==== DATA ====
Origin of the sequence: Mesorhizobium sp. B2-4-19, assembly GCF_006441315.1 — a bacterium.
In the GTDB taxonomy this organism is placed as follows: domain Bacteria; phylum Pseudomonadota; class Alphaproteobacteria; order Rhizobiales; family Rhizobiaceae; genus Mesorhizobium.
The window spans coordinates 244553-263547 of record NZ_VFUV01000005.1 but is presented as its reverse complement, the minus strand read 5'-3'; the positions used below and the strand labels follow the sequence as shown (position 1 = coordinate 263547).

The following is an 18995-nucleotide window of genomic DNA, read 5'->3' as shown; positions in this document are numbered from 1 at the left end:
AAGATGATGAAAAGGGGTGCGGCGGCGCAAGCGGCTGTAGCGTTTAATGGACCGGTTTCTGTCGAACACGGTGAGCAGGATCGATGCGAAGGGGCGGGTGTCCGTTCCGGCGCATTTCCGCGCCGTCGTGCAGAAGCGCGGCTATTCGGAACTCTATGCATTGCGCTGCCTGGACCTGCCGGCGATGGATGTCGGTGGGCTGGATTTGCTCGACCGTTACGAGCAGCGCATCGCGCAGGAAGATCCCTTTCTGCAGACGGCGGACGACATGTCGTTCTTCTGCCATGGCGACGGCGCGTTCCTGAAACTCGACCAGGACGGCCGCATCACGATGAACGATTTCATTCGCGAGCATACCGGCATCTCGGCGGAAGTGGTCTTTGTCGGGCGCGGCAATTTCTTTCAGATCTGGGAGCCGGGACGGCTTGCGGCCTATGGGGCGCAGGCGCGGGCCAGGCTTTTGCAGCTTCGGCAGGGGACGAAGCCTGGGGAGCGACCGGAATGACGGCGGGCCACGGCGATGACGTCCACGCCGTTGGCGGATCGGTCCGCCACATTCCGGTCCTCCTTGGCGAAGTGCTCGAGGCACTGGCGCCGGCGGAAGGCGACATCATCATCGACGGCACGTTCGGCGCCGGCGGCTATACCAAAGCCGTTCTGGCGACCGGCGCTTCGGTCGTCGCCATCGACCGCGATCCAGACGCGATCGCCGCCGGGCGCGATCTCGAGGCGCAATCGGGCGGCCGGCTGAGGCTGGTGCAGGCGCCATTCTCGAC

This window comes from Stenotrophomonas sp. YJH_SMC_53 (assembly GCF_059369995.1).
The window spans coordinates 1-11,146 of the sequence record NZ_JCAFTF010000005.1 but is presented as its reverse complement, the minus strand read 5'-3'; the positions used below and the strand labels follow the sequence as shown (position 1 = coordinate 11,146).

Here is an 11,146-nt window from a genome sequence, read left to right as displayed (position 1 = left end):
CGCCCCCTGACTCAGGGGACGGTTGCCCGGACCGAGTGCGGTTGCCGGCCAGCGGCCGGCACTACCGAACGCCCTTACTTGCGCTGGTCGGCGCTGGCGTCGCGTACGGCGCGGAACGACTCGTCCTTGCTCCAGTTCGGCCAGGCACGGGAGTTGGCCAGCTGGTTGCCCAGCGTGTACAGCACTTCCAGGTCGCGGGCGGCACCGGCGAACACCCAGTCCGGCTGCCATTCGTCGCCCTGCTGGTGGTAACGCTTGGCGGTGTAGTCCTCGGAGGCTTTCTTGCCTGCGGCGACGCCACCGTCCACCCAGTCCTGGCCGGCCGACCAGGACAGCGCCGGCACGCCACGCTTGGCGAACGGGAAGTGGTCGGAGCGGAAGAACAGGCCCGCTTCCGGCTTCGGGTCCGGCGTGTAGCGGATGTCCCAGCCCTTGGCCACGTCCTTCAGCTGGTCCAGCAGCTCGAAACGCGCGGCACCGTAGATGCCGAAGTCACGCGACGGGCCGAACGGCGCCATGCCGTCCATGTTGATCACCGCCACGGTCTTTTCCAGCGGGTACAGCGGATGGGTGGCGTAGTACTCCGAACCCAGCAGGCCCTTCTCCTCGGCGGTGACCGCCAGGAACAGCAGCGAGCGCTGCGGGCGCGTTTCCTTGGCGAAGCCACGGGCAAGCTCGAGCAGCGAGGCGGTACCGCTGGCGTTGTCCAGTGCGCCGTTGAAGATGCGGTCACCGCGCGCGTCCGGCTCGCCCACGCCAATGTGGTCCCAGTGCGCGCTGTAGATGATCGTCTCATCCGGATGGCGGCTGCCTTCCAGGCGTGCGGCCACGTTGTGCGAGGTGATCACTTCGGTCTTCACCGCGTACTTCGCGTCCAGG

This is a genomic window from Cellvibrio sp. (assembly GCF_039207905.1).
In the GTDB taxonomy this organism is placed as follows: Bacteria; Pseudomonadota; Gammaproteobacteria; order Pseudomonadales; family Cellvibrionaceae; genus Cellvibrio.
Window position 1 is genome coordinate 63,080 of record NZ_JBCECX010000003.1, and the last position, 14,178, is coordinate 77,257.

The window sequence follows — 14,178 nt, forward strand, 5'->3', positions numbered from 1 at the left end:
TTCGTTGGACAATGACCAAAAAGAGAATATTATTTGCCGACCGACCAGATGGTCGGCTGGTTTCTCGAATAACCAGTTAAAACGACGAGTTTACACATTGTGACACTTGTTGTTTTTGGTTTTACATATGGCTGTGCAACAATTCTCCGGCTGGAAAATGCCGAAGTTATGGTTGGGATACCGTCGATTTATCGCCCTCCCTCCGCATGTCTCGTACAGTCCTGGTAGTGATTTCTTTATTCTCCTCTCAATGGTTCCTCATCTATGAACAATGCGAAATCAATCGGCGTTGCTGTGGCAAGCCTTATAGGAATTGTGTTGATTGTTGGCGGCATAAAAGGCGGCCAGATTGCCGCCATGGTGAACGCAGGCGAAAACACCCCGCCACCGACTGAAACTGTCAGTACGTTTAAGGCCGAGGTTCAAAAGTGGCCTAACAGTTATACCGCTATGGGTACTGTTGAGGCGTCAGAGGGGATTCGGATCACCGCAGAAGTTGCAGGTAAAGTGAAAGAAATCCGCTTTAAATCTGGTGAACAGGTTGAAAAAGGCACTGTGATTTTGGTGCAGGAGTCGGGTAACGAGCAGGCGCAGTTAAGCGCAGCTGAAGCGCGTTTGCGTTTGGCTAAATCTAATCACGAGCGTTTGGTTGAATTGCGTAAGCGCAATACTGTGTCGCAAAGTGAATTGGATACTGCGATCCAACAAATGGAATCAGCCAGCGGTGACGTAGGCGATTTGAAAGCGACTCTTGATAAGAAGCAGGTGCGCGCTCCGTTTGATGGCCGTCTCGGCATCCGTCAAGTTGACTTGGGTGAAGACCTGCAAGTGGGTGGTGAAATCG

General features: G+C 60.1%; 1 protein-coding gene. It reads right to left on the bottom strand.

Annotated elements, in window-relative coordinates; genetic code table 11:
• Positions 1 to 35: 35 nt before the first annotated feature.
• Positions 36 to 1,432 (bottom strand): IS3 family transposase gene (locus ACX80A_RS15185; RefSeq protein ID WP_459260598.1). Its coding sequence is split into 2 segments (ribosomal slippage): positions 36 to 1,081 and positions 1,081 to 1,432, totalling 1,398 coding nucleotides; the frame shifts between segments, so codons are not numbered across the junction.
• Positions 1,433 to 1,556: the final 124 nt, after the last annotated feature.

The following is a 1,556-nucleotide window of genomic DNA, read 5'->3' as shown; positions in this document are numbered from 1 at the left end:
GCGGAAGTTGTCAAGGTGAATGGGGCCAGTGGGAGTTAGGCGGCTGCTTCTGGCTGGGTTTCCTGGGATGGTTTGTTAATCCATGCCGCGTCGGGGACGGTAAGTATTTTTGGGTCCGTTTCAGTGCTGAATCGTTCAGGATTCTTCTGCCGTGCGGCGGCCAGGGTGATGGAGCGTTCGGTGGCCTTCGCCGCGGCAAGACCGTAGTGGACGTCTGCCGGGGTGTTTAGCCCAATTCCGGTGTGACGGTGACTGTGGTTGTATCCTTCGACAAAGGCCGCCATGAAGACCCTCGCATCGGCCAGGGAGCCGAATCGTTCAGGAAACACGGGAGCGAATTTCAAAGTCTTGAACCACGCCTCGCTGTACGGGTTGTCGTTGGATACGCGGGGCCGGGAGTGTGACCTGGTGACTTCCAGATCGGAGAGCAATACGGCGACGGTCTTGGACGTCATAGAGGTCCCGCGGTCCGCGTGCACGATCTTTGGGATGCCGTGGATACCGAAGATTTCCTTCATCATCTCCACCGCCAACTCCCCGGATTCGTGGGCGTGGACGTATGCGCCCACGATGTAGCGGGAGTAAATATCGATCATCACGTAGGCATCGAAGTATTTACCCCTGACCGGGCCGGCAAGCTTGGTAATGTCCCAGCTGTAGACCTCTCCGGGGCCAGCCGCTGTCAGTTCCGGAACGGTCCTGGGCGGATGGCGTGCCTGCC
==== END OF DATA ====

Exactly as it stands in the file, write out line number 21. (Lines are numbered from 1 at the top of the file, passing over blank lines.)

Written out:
GCGGAAGTTGTCAAGGTGAATGGGGCCAGTGGGAGTTAGGCGGCTGCTTCTGGCTGGGTTTCCTGGGATGGTTTGTTAATCCATGCCGCGTCGGGGACGGTAAGTATTTTTGGGTCCGTTTCAGTGCTGAATCGTTCAGGATTCTTCTGCCGTGCGGCGGCCAGGGTGATGGAGCGTTCGGTGGCCTTCGCCGCGGCAAGACCGTAGTGGACGTCTGCCGGGGTGTTTAGCCCAATTCCGGTGTGACGGTGACTGTGGTTGTATCCTTCGACAAAGGCCGCCATGAAGACCCTCGCATCGGCCAGGGAGCCGAATCGTTCAGGAAACACGGGAGCGAATTTCAAAGTCTTGAACCACGCCTCGCTGTACGGGTTGTCGTTGGATACGCGGGGCCGGGAGTGTGACCTGGTGACTTCCAGATCGGAGAGCAATACGGCGACGGTCTTGGACGTCATAGAGGTCCCGCGGTCCGCGTGCACGATCTTTGGGATGCCGTGGATACCGAAGATTTCCTTCATCATCTCCACCGCCAACTCCCCGGATTCGTGGGCGTGGACGTATGCGCCCACGATGTAGCGGGAGTAAATATCGATCATCACGTAGGCATCGAAGTATTTACCCCTGACCGGGCCGGCAAGCTTGGTAATGTCCCAGCTGTAGACCTCTCCGGGGCCAGCCGCTGTCAGTTCCGGAACGGTCCTGGGCGGATGGCGTGCCTGCC